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Josie Jakub - Keelite of the Month January 2016
1999 Criminology and Anthropology
What am I doing now?
I work for Amazon in Luxembourg. They have a global IT infrastructure business in addition to the website that we all know, and some of us love. In addition to packaging our Christmas gifts, Amazon also boxes up the secret to creating and managing a fast and secure cloud. I moved to Luxembourg to help them tell people about it. I’m passionate about technology. I love gizmos and gadgets which is ironic because technology rarely likes me back. Meaning there is a procession of broken parts and electronic wizardry making its way from the post-box to the dustbin in our house on a fairly regular basis. When I’m not crashing drones I’m managing investments that Amazon makes in the small, medium and large companies that they partner with.
Photo left: Josie with Olivier and Emma. Olivier is French. I help Emma to speak English and she helps me with my French.
How did you get to where you are now?
By knowing what I didn’t want, and working hard to avoid that! Honestly, at Keele I didn’t know what my career path would be. If I’m honest, I still don’t.
After university I took the best job that I could find, in an office, and spent my time working to reach the job level above me. I have used that strategy ever since. I give every job 110% commitment and 110% passion. I find out what is needed for a promotion and make that my goal; whether it’s a place on a graduate course or recognition from a chartered institute. I always find out what training is available and I seek out mentors to give me advice about what each company is looking for when they recruit at the level above me.
This way of thinking has created jobs and homes for me in seven different cities and travel to lots of different countries. I stay within the same industry, technology, so that my CV makes sense. Also, I make sure that every new job is with a company that is bigger than the last. I tend to keep a job for four years and I always wait for the right job to come along at the right company. It’s true that the older you get, where you chose to spend your time becomes more and more important.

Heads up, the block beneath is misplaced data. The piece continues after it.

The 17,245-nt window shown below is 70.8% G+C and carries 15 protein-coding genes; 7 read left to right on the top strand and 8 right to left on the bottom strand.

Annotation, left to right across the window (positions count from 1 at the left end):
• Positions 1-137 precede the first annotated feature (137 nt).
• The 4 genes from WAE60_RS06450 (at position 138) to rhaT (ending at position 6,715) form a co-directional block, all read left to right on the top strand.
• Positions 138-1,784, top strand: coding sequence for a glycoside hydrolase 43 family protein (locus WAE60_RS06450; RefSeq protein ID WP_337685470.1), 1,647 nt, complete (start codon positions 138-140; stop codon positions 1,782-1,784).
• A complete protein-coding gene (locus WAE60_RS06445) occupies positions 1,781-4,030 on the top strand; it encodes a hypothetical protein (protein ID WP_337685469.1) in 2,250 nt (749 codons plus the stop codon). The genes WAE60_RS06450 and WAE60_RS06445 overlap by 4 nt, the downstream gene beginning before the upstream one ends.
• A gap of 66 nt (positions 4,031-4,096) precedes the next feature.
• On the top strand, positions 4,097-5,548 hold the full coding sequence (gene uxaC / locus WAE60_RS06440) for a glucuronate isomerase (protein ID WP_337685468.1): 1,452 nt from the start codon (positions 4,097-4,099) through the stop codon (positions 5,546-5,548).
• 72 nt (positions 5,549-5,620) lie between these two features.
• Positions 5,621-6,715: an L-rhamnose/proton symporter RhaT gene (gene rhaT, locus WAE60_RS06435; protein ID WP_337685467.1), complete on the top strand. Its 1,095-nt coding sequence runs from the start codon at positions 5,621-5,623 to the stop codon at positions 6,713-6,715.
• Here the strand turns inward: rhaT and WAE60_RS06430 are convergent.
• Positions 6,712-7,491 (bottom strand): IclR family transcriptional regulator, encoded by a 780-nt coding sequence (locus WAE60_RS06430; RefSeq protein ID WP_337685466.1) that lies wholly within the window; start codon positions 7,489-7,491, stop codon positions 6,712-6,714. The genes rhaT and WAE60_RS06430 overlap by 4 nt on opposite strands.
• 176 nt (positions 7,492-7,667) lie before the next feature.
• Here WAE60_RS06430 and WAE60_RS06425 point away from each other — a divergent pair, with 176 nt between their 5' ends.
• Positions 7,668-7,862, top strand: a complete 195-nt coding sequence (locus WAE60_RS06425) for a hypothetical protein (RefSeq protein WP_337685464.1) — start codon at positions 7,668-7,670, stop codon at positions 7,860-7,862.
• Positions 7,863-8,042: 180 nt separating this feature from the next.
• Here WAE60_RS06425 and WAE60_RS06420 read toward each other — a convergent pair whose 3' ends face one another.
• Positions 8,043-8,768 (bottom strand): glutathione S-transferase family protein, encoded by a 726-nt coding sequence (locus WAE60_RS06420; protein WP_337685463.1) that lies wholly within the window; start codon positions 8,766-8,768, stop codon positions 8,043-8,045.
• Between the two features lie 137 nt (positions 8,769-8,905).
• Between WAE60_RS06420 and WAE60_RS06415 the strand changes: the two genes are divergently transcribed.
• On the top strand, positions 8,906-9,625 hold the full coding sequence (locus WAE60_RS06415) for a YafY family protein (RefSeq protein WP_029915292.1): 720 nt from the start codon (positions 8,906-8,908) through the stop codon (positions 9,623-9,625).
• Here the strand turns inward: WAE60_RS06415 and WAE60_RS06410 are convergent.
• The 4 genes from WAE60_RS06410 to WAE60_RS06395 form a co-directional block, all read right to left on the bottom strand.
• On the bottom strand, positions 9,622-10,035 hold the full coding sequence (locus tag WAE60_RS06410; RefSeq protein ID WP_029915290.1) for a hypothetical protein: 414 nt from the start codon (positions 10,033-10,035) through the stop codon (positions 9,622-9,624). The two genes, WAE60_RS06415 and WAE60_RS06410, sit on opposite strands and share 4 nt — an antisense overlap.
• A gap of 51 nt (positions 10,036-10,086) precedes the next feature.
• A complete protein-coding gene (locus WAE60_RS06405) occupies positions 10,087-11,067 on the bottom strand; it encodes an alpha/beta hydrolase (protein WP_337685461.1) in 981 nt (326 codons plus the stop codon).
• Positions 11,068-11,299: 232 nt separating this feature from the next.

What has been your biggest achievement so far?
Moving to Luxembourg. I wanted to work for Amazon for a long time but my friends and family were all in England. I didn’t know if I could cope with a new job and a new country at the same time, especially when I didn’t speak French, German or Luxembourgish! Luckily I found an Irish bar and made friends quickly. It’s surprising how well a new language comes along after a Guinness or two.
Photo right: Josie at Keele.
And your biggest mistake?
Handing a USB stick that I thought contained the company presentation to the CEO only to realise that what he was about to present to 10 very important clients was not the company presentation at all… I had given him my Ibiza holiday photos by mistake. Waiting for the door of his meeting room to open were some of the longest minutes of my life. Luckily he checked the files and enjoyed making me think that he hadn’t.
What are your ambitions now?
To speak French - it really is a labour of love. After that, my ambition is become closer to a cause that I care very much about: fighting water pollution. 700 million people worldwide only have access to contaminated water. You can survive days without food but not without water. Some of the world’s greatest rivers are the most polluted so if Martin Strel, professional marathon swimmer and “Big River Man” can wrestle with floating trees and piranhas in the Amazon and Yangtze rivers to tell the world to stop polluting our water, then I can do my bit too.